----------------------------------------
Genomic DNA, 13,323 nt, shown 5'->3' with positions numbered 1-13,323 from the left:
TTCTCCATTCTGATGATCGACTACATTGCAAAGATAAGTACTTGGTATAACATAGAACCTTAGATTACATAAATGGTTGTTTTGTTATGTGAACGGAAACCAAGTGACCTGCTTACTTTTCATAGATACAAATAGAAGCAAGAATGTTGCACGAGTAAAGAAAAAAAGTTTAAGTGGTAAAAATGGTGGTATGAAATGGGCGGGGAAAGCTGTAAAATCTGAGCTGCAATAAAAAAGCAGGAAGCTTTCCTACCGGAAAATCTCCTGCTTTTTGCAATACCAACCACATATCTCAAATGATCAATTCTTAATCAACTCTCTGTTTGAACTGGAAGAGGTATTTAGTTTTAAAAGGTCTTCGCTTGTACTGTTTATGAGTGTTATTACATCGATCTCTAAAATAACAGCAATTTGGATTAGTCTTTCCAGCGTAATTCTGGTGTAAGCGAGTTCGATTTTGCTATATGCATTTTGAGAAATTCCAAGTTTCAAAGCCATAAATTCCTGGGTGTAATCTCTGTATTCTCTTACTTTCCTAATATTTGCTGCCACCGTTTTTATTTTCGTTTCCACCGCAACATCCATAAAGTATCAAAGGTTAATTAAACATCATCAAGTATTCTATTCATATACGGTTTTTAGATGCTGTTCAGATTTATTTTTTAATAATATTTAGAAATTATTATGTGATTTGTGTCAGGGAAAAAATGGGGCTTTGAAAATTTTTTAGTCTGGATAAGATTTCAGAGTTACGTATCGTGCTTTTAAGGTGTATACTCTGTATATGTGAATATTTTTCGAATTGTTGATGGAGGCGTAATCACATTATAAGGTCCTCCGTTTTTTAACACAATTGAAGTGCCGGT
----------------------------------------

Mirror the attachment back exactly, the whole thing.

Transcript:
Genomic DNA, 13,323 nt, shown 5'->3' with positions numbered 1-13,323 from the left:
TTCTCCATTCTGATGATCGACTACATTGCAAAGATAAGTACTTGGTATAACATAGAACCTTAGATTACATAAATGGTTGTTTTGTTATGTGAACGGAAACCAAGTGACCTGCTTACTTTTCATAGATACAAATAGAAGCAAGAATGTTGCACGAGTAAAGAAAAAAAGTTTAAGTGGTAAAAATGGTGGTATGAAATGGGCGGGGAAAGCTGTAAAATCTGAGCTGCAATAAAAAAGCAGGAAGCTTTCCTACCGGAAAATCTCCTGCTTTTTGCAATACCAACCACATATCTCAAATGATCAATTCTTAATCAACTCTCTGTTTGAACTGGAAGAGGTATTTAGTTTTAAAAGGTCTTCGCTTGTACTGTTTATGAGTGTTATTACATCGATCTCTAAAATAACAGCAATTTGGATTAGTCTTTCCAGCGTAATTCTGGTGTAAGCGAGTTCGATTTTGCTATATGCATTTTGAGAAATTCCAAGTTTCAAAGCCATAAATTCCTGGGTGTAATCTCTGTATTCTCTTACTTTCCTAATATTTGCTGCCACCGTTTTTATTTTCGTTTCCACCGCAACATCCATAAAGTATCAAAGGTTAATTAAACATCATCAAGTATTCTATTCATATACGGTTTTTAGATGCTGTTCAGATTTATTTTTTAATAATATTTAGAAATTATTATGTGATTTGTGTCAGGGAAAAAATGGGGCTTTGAAAATTTTTTAGTCTGGATAAGATTTCAGAGTTACGTATCGTGCTTTTAAGGTGTATACTCTGTATATGTGAATATTTTTCGAATTGTTGATGGAGGCGTAATCACATTATAAGGTCCTCCGTTTTTTAACACAATTGAAGTGCCGGT